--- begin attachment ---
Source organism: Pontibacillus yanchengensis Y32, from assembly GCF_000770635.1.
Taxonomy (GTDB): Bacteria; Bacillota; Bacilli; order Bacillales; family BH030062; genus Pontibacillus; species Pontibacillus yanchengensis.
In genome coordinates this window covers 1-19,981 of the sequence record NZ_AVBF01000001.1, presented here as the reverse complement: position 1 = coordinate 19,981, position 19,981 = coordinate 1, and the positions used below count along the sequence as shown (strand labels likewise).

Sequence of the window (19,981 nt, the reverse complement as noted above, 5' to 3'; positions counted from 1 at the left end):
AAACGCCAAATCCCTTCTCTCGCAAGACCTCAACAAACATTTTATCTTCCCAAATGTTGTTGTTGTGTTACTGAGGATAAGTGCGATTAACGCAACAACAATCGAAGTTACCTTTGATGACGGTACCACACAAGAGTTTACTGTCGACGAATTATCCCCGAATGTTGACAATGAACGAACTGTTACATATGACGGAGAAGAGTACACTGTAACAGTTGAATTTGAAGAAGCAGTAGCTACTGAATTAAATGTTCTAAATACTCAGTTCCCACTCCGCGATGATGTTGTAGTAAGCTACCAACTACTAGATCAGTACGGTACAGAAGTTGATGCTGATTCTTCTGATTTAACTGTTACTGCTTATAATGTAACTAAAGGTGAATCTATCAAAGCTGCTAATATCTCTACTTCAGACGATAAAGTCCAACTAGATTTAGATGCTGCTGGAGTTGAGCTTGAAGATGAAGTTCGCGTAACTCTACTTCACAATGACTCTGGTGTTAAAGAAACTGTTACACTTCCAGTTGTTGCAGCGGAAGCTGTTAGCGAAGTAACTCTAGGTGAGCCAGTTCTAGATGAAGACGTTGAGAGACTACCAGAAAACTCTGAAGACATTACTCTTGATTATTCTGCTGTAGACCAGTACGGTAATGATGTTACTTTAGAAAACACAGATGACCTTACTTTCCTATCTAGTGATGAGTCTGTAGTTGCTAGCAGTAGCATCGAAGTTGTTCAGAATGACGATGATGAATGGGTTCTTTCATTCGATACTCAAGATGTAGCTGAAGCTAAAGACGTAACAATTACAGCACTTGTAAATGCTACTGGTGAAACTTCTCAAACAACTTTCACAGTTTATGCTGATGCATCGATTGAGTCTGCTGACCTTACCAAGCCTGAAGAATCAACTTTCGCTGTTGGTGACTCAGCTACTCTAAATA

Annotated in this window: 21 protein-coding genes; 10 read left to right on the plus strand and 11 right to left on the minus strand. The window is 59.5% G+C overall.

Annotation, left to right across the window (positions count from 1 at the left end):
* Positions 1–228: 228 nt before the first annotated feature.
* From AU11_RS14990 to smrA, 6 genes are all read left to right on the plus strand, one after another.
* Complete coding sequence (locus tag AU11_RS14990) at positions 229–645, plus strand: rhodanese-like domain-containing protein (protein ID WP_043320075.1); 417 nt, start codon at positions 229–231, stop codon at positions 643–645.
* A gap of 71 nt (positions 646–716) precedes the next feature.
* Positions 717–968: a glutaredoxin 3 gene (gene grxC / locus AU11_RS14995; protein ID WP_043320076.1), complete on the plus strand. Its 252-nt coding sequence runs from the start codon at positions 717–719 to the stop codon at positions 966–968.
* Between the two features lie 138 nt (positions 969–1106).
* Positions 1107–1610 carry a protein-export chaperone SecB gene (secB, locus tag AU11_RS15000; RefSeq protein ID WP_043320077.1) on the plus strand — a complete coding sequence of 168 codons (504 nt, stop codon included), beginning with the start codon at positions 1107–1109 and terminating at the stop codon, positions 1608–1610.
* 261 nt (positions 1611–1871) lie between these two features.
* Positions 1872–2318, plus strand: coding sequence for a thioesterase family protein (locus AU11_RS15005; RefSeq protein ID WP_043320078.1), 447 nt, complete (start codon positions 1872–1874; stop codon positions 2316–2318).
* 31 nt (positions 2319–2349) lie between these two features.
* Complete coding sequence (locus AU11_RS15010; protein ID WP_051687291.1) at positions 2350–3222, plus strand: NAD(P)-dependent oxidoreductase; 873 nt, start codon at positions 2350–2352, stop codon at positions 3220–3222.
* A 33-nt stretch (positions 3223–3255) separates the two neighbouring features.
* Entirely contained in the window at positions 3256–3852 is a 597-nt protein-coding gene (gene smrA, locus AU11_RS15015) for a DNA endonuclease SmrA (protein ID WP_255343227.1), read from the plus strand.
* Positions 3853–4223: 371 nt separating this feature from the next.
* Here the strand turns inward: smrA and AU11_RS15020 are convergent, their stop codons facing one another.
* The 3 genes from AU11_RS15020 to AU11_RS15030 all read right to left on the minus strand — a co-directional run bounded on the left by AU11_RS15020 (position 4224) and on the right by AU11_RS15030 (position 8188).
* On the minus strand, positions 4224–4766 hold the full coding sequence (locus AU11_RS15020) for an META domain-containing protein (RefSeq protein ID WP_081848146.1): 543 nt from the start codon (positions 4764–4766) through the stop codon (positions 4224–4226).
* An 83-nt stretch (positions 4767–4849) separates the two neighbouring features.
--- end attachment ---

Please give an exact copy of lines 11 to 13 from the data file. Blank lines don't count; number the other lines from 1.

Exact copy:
* A gap of 71 nt (positions 646–716) precedes the next feature.
* Positions 717–968: a glutaredoxin 3 gene (gene grxC / locus AU11_RS14995; protein ID WP_043320076.1), complete on the plus strand. Its 252-nt coding sequence runs from the start codon at positions 717–719 to the stop codon at positions 966–968.
* Between the two features lie 138 nt (positions 969–1106).